How Much Will My Post Frame Barndominium Cost?
This may be the most asked question in Barndominium discussion groups I am a member of. Or at least a close second to wanting to see floor plans. And why not? If one does not have a semblance of financial realty, they could end up finding themselves severely disappointed.
This is a really important questions because if you don’t know what your barndominium or shouse (shop/house) will cost, how can you plan on paying for it?
It is also a really hard question to answer. You can probably guess standard cabinets and custom cabinets come with a very big price difference. This is merely one example of a myriad of differences between every single barndominium.
Sitting down and figuring out what each individual thing in your barndominium will cost, is a very difficult (if not impossible) thing to do.
There is no way for me or anyone to tell you exactly what your barndominium will cost. I can help you best I know how, but you also need to do your own homework in your own area.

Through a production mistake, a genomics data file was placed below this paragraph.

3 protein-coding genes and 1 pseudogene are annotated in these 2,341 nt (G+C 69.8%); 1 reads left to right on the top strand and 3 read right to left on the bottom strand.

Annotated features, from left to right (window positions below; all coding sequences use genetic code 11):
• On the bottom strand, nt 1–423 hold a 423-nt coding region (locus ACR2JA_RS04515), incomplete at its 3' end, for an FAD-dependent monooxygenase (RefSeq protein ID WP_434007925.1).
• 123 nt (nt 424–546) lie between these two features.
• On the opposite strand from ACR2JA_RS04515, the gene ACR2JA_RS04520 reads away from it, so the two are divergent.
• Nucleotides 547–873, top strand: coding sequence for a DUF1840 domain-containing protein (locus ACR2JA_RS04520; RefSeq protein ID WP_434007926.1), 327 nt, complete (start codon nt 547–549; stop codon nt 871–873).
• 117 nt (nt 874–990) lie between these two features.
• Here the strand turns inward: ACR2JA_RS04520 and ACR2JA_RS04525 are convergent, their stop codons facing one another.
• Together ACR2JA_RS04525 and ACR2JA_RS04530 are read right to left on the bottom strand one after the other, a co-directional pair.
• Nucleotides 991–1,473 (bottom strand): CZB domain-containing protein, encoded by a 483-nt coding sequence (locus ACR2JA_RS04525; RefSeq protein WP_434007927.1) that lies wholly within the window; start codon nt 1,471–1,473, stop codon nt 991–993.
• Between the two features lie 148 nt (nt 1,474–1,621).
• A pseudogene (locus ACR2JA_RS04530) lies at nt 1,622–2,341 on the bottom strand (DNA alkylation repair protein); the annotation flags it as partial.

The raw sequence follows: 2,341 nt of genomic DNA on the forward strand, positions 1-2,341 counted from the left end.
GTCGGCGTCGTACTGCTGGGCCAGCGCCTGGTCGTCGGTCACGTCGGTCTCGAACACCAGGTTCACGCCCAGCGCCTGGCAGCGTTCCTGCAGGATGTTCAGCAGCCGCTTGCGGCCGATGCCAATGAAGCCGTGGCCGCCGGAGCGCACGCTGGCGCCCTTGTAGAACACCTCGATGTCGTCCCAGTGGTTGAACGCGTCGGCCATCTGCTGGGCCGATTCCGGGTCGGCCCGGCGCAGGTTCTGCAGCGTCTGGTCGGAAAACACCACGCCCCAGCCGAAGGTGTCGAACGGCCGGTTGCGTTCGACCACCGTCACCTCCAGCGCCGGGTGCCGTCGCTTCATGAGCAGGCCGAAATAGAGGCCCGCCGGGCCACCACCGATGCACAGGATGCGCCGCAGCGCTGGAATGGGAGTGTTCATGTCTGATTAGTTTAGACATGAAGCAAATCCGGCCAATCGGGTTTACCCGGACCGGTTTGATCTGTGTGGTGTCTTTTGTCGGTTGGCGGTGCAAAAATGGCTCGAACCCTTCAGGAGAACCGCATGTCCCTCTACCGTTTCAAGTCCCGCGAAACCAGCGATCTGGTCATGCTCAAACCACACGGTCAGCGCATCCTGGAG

Your own style and preferences will play a big role in your barndominium cost. Please use these figures as a guideline only, and know this is not an exact science. This is simply meant to help you figure out a good idea of how much money you will need.
Our International Code Council friends publish a table of average costs for new construction and update it every six months. https://www.iccsafe.org/wp-content/uploads/BVD-BSJ-AUG20-pdf.pdf
Post frame construction is Type VB and homes are Residential R-3. As of August 2020, this places an average constructed cost at $123.68 per sft (square foot). An attached garage or shop would be S-2 storage, low hazard at $62.20 per sft. A detached shop or garage could be U utility, at $48.79 per sft. Unfinished basements would be $22.45 per sft.
NAHB (National Association of Home Builders) 2015 data supported these figures with an average total construction cost of $103.29 per sft. This is before General Contractor’s (GC) overhead, profit, financing, marketing and sales costs and does not include the price of land. Outside of land values, a General Contractor’s share added another 30.23% to total construction costs.
Do you need a General Contractor? Read more here: https://www.hansenpolebuildings.com/2012/04/general-contractor/
Tune in for our next action packed article, where an example barndominium will be broken apart for costs!